by Marissa Lorenz
Students returned to West Grand schools this week amidst all the excitement of too-early alarms, first-day photos, reunions with friends, and meet-and-greets with new staff members and peers. They are also being welcomed back into a shifting environment with a focus on “renewed climate and culture,” through ongoing implementation of the Jostens Renaissance program begun last year by District Superintendent Darrin Peppard. Peppard is leading a group of trained staff and students to put in place environmental enhancements and motivational efforts to promote the four R’s of the program — Respect, Recognition, Reward, and Reinforcement — “in order to create a positive school culture for students and staff that contributes to increased attendance and graduation rates, improved academic performance and behavior, higher teacher retention rates, and a boost in overall school spirit,” according to the program’s website.
Dr. Peppard introduced the program over a year ago, taking a small group of teachers, other staff, and students to a Florida conference prior to the 2018-19 school year. They returned to Orlando this August for the 28th annual Jostens Renaissance National Conference to continue building enthusiasm and skills meant to help improve academic achievement for all students, increase graduation rates, and better school climate. This year’s group consisted of administrative staff, including Peppard, Jack Daly, new principal of the K-8 school, Nate Tedjeske, Cori Kassib, and Taryn Edson; teachers Jessica Tedjeske, Nellie Thomson, and Jennifer Stuart; and counselor Jennifer Vance. It also included a select group of chosen students, incoming seniors Angel Castillo and Emma DeSanti, juniors Iliana Castillo and Omar Dominguez, and sophomores Jesus Dominguez and Emily Osborne.
The experience has been described by all as “truly life changing” and the student leaders seem especially infused with an energy of growth and enthusiasm. “It’s really an honor to be chosen as a school leader and to be able to help other students find the spark within them. It’s great to see students better themselves and better our school,” says Angel. “This year, I want to help create a culture that’s safe and kind and that we can all have pride in.” Emma shared similar thoughts. “Last year was hard and took a lot of perseverance,” she says. “Now we’re being pushed to the next level and I want to bring the love that I’m feeling to our school and community, building pride and participation.”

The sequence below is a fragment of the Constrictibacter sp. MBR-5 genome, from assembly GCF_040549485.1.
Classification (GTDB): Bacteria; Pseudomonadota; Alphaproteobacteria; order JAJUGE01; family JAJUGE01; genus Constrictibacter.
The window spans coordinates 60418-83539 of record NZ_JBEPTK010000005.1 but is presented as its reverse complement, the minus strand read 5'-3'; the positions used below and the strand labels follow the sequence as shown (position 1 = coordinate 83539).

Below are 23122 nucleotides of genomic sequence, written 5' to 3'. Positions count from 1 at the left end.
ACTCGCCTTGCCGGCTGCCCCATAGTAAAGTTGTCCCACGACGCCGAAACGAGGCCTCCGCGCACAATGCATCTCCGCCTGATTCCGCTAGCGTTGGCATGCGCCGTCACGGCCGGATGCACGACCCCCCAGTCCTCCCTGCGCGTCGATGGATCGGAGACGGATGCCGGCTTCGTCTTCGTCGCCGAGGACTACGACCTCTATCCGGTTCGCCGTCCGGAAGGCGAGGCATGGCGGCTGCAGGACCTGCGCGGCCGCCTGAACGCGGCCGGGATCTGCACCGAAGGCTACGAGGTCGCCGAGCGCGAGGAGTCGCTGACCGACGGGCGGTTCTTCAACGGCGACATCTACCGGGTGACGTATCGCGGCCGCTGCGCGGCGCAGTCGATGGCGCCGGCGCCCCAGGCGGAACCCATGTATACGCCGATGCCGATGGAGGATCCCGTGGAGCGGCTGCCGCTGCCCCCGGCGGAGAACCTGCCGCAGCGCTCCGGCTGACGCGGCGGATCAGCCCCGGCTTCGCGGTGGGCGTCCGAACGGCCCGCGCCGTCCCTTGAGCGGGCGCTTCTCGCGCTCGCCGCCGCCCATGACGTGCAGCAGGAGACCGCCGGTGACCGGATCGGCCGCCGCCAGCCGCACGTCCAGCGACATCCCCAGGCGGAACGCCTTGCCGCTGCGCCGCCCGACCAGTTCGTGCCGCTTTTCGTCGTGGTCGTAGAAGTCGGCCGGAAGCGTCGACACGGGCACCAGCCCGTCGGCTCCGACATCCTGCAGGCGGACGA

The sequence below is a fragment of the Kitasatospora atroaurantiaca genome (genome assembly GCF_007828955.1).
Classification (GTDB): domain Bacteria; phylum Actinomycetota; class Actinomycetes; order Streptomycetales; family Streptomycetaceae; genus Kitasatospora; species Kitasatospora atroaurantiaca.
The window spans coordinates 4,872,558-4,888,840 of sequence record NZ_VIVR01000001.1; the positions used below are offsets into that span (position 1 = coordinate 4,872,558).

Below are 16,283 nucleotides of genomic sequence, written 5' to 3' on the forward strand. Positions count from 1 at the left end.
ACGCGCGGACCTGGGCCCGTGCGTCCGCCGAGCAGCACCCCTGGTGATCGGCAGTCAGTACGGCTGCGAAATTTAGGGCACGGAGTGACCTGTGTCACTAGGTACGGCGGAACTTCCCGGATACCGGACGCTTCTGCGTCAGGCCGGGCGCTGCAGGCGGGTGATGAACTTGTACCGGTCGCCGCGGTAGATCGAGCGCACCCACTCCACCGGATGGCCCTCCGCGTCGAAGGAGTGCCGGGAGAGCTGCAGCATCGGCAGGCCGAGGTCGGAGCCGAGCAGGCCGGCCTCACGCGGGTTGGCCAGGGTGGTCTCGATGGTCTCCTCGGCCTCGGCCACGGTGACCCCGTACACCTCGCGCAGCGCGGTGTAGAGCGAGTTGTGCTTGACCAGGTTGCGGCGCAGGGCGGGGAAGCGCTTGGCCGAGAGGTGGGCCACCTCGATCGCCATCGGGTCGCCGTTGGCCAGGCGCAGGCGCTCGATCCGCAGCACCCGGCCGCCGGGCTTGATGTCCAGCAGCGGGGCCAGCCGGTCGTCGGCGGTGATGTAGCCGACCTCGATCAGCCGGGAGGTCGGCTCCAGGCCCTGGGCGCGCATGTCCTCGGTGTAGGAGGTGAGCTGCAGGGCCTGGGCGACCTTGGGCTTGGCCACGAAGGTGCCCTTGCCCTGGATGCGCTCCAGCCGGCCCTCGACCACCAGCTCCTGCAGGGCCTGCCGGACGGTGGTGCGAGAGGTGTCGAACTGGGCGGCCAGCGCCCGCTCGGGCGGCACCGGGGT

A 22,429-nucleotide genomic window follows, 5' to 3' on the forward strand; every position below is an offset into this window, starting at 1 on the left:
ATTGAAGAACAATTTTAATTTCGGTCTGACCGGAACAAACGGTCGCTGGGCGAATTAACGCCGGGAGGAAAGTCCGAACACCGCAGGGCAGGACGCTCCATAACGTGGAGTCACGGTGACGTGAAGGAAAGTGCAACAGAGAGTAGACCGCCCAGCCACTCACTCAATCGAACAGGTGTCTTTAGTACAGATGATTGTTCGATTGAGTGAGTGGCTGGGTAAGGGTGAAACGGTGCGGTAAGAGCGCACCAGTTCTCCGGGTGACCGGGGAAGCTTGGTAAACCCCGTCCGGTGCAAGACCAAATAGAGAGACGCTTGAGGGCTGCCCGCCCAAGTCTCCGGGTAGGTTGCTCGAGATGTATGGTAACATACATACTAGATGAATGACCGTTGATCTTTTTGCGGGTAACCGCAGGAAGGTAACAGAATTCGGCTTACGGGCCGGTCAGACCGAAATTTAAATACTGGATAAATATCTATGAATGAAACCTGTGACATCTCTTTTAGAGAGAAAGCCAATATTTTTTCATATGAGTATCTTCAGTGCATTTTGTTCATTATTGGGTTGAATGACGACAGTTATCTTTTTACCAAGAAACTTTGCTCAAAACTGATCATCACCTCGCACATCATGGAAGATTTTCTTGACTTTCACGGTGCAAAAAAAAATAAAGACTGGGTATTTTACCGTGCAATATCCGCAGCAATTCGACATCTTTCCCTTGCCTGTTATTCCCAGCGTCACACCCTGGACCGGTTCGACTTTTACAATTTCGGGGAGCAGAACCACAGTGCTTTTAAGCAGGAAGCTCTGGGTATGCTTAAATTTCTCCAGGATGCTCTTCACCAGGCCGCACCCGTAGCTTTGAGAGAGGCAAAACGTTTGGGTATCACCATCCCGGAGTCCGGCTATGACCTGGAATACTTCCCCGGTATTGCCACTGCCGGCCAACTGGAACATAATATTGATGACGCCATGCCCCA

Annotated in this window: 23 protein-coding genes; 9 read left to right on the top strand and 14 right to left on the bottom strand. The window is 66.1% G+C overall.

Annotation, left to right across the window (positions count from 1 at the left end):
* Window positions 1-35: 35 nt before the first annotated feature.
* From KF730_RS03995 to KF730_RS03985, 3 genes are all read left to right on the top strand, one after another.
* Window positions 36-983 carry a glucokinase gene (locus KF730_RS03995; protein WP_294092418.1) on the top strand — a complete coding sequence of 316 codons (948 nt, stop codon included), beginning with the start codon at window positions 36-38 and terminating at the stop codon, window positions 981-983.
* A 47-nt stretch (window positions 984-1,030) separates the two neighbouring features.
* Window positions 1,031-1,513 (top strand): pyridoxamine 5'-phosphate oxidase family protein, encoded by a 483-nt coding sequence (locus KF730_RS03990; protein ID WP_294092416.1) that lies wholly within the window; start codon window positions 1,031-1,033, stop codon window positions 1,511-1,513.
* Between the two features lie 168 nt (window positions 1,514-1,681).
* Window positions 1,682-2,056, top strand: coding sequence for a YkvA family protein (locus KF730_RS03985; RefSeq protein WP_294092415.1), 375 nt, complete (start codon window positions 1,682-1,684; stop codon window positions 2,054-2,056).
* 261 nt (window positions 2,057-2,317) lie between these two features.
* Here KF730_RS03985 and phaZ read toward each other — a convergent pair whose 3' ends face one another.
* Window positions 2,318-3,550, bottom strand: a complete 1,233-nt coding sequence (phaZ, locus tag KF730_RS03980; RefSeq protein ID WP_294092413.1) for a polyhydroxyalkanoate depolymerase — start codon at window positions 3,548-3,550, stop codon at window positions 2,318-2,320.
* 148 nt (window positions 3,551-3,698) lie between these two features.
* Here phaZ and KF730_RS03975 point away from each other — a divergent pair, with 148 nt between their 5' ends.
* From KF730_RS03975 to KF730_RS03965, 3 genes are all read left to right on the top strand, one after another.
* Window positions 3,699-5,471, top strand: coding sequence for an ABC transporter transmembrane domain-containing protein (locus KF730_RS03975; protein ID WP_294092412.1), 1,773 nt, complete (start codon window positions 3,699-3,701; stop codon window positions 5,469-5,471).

Already they are putting their motivation into action. In preparation for the first day of classes, the high school students created a full-scale chalk mural in the front entrance of the high school building and led welcome-back rallies. They made and distributed goody bags to all high school staff. During the registration event, they hosted a welcome party, putting on fun and safe activities for kids and allowing parents to register kids without distraction. And they conducted their own mini 4-hour conference for all staff members, sharing some of the most significant highlights of the National Conference and bringing all staff members into the mission. “We want to make everyone feel that they belong and that they have a sense of purpose,” Emma conveyed.
Administrative leaders are just as excited to see the student enthusiasm. “It’s not just about personal growth and widened perspective,” Edson says, “but it’s about the importance of looking out and trying to make the world around you better — whatever that world is.”
For Peppard, the program is a passion and the growth of the students a definite sign of success. “This group of students is really ready to make a huge leap forward,” he says and explains that returning with many of the same students to this year’s conference was done very intentionally to “build the capacity and knowledge of the group.” The long-term goal is to expand the number of students involved, however, and increase the number of students able to attend future events through creative fundraising.
A 13-year participant of the program, Peppard describes the primary focus of the program in West Grand as an effort to cultivate “collective respect, student inclusion, and an anti-bullying norm.” And anti-bullying events are already on the books, including a visit from MMA fighter and activist Jonathan Alsheimer. “We are really focused on telling our individual stories also,” he continues. “Accreditation is just a small piece of a school’s story. But we are the product of our people, not our test scores.” He intends to conduct this storytelling through social media, newsletters, pep rallies, and the #WeAreWestGrand talk show. “The program is such a great fit in the district. I’m really excited about how our staffulty has embraced the ideas and are really working o n recognition especially. We’re all working on catching students doing right rather than wrong.”
Peppard himself was recently recognized by the program, being inducted into the Jostens Renaissance Hall of Fame. “The passion and dedication of Dr. Peppard and educators all over the world are the driving force in impacting students’ academic performance, attendance and behavior,” said Mike Wolfe, Vice President of Jostens Renaissance Education. “It is the highest honor you can receive from Jostens,” replies Peppard, when asked about it. “But I struggle to put into words what it means to me. I see it as a beginning point to helping even more schools and communities to foster the culture necessary for student success.”